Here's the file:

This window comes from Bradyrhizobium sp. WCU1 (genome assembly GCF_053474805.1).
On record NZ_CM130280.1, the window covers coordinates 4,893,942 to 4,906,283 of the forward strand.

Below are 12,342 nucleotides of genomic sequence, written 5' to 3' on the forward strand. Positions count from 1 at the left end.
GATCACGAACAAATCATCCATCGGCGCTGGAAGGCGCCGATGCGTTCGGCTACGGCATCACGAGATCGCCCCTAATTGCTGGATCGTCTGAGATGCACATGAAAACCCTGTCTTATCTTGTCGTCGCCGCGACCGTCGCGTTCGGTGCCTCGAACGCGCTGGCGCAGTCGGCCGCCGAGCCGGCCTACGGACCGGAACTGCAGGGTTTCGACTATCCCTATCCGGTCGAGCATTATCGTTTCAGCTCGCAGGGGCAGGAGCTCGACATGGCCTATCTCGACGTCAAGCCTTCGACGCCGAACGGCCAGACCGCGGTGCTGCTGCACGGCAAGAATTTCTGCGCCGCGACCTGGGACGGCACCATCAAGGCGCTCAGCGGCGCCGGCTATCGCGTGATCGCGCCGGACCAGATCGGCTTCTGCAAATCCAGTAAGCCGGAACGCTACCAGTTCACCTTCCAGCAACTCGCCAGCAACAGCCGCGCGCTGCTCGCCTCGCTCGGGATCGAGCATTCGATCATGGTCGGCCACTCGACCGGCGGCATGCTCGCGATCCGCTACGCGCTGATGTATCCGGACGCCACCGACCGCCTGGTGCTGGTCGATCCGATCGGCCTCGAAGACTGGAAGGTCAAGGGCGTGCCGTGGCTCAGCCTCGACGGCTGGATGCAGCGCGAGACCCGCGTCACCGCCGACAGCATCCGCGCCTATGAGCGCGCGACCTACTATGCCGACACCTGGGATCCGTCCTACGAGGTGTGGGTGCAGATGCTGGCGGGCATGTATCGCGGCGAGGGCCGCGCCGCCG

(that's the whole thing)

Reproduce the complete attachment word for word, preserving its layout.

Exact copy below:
This window comes from Bradyrhizobium sp. WCU1 (genome assembly GCF_053474805.1).
On record NZ_CM130280.1, the window covers coordinates 4,893,942 to 4,906,283 of the forward strand.

Below are 12,342 nucleotides of genomic sequence, written 5' to 3' on the forward strand. Positions count from 1 at the left end.
GATCACGAACAAATCATCCATCGGCGCTGGAAGGCGCCGATGCGTTCGGCTACGGCATCACGAGATCGCCCCTAATTGCTGGATCGTCTGAGATGCACATGAAAACCCTGTCTTATCTTGTCGTCGCCGCGACCGTCGCGTTCGGTGCCTCGAACGCGCTGGCGCAGTCGGCCGCCGAGCCGGCCTACGGACCGGAACTGCAGGGTTTCGACTATCCCTATCCGGTCGAGCATTATCGTTTCAGCTCGCAGGGGCAGGAGCTCGACATGGCCTATCTCGACGTCAAGCCTTCGACGCCGAACGGCCAGACCGCGGTGCTGCTGCACGGCAAGAATTTCTGCGCCGCGACCTGGGACGGCACCATCAAGGCGCTCAGCGGCGCCGGCTATCGCGTGATCGCGCCGGACCAGATCGGCTTCTGCAAATCCAGTAAGCCGGAACGCTACCAGTTCACCTTCCAGCAACTCGCCAGCAACAGCCGCGCGCTGCTCGCCTCGCTCGGGATCGAGCATTCGATCATGGTCGGCCACTCGACCGGCGGCATGCTCGCGATCCGCTACGCGCTGATGTATCCGGACGCCACCGACCGCCTGGTGCTGGTCGATCCGATCGGCCTCGAAGACTGGAAGGTCAAGGGCGTGCCGTGGCTCAGCCTCGACGGCTGGATGCAGCGCGAGACCCGCGTCACCGCCGACAGCATCCGCGCCTATGAGCGCGCGACCTACTATGCCGACACCTGGGATCCGTCCTACGAGGTGTGGGTGCAGATGCTGGCGGGCATGTATCGCGGCGAGGGCCGCGCCGCCG